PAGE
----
The contract does not enable him to cut her off by executing a will which disposes of the estate to outside parties, but secures, in any event, to her that which would be the share of a child in the absence of any testamentary disposition. So it is understood by the heirs, and they open the door for her to enter and share with them the inherited lands.

Whatever may have been the action of a court of law in the enforcement of technical rules, a court of equity will-enforce an executory agreement between parties about to enter the marriage relation and carry out its provisions. *477“ In the court of equity,” remarks Mr. Bishop, quoting from Bell on Husband and Wife, 326, “if, upon marriage, the husband, by agreement between him and the wife, she being adult, had made any provision for her which she accepted in lieu of dower, equity, acting upon the jurisdiction which it has at all times exercised of enforcing agreements between parties competent to enter into them, would have enforced the agreement as a bar to dower upon the footing of preventing a double satisfaction, namely, the enjoyment of the provision, and likewise of dower. 1 Bishop’s Law of Married Women, §363. In Cawley v. Lawson, 5 Jones Eq., 132, there was an antenuptial contract by which it was covenanted, on the death of the other, each was to resume his and her own property, as held at the marriage, and take no interest in, nor set up any claim to anything belonging to the decedent. On a bill filed by the distributees and next-of-kin of the husband, against the surviving widow, who became administratrix, for an account of his estate, the claim was sustained, and Manly, J., delivering the opinion, says: “ The covenants extend to every claim of every sort, which the defendant can set up to the real or personal estate of her husband, as his widow. She is prechtded, therefore, as we think, in this Court, from dower, distributive share, or year’s provision in her husband’s estate.”

Here the covenant is explicit, to accept a child’s share in the real and personal estate of her husband, and he covenants that she shall have such in place of dower and a year’s provisions; and we are clearly of the opinion that she must abide by this mutual agreement.

We have considered only the question presentéd in the record in determining the appeal. But to avoid any inference from silence, we advert to the fact that a three-tenths interest in the thirty acre tract is proposed to be sold also for division, the tenant or tenants of the other seven-tenths not being before the Court, nor could they rightfully be, since *478they have no property in common in the larger tract. Simpson v. Wallace, 83 N. C., 477.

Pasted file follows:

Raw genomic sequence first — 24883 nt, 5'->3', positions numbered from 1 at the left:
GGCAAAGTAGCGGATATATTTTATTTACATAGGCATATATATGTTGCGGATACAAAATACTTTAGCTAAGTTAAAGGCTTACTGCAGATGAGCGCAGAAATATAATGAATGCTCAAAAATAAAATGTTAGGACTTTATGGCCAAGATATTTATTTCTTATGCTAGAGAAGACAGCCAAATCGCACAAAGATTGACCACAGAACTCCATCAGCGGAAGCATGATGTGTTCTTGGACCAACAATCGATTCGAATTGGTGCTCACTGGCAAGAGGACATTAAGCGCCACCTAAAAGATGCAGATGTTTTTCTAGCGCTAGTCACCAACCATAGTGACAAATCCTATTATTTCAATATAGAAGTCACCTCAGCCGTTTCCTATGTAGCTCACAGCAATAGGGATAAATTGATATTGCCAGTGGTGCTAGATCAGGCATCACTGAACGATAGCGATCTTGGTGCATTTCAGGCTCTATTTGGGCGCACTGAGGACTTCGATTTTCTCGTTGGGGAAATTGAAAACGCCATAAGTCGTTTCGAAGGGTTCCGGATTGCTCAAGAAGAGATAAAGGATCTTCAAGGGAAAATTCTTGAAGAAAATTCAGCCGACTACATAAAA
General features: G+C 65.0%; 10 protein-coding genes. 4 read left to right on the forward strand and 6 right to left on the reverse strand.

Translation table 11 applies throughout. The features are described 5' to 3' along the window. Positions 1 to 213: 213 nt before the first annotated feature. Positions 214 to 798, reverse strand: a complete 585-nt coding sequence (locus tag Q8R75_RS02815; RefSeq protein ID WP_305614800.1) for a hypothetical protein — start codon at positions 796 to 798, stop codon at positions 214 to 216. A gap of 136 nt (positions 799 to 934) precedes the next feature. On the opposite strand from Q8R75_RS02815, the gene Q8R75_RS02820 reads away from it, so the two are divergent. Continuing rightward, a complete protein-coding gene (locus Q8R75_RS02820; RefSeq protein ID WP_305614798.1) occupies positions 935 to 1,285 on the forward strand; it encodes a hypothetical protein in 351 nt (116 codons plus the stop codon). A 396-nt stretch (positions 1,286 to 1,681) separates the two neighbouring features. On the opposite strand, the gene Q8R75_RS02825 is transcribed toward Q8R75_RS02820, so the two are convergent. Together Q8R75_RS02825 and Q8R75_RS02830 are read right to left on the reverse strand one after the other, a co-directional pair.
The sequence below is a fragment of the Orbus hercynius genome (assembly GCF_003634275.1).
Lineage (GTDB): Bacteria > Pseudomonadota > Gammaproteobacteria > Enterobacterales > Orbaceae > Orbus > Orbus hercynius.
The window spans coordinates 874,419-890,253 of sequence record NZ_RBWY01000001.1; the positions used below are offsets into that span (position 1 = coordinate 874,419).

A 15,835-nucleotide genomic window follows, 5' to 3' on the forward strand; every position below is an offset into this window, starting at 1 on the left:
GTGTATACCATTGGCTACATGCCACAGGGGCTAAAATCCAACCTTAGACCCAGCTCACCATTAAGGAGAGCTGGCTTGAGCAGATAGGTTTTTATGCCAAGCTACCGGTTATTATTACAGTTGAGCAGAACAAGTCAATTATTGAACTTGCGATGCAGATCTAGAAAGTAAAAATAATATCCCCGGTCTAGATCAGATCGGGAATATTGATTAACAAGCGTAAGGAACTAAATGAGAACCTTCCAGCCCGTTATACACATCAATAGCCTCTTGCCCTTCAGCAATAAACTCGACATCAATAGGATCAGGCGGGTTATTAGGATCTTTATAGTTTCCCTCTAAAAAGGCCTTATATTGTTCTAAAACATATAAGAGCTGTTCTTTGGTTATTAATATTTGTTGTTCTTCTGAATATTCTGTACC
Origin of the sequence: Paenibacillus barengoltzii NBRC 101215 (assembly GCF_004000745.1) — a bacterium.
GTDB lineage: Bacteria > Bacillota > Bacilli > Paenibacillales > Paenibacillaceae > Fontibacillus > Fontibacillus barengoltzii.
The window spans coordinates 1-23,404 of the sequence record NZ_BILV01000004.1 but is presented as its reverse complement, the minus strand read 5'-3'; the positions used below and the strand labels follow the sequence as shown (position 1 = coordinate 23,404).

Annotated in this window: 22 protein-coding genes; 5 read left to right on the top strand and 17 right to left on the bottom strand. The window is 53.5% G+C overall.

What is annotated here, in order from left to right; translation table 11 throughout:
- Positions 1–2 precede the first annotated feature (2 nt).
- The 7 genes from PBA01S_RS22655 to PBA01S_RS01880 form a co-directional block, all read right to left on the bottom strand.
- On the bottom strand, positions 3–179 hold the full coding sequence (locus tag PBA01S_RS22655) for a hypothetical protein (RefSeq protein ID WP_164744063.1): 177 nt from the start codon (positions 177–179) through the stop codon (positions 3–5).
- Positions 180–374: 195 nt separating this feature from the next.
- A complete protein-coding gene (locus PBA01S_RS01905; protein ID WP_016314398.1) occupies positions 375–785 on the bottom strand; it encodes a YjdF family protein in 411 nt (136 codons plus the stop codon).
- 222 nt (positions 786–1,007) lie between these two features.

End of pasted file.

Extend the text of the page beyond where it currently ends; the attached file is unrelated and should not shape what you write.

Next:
We have met with no case in which such an undivided interest has been the subject of partition and sale at the instance of those owning it, when the other tenants are not present in the action.

The statute requires actual partition among tenants in common of the whole tract, though shares may be united and apportioned to several, or a single share may be allotted to one, the residue of the land being still held in common by the other tenants, but however done, the partition must be of the whole. The sale as a mode of partition can only be resorted to when otherwise it would be to “the injury of some or all of the parties interested.” The Code, §1904.

The actual divisibility of the land into parts as an inquiry to be made before an order of sale, can only be legally made when all the tenants are before the Court. Should this be practicable, and the three-tenths parts be converted into an estate in severalty, in the portion assigned to such owners, this separate land, divested of all other claims, might properly be included in the petition for partition and sale of the larger tract that belongs exclusively to the parties to the suit. Or, if a sale become necessary, the proceeds could be appropriated among the common owners, and petition be made without further action.

These suggestions are made for the consideration of parties, and more especially in view of the fact that the tenants, all of full age as the petition alleges, and by their own united action, sell this undivided interest and divide the proceeds upon the’basis of our ruling as to their several and respective rights.

There is no error.

No error. Affirmed.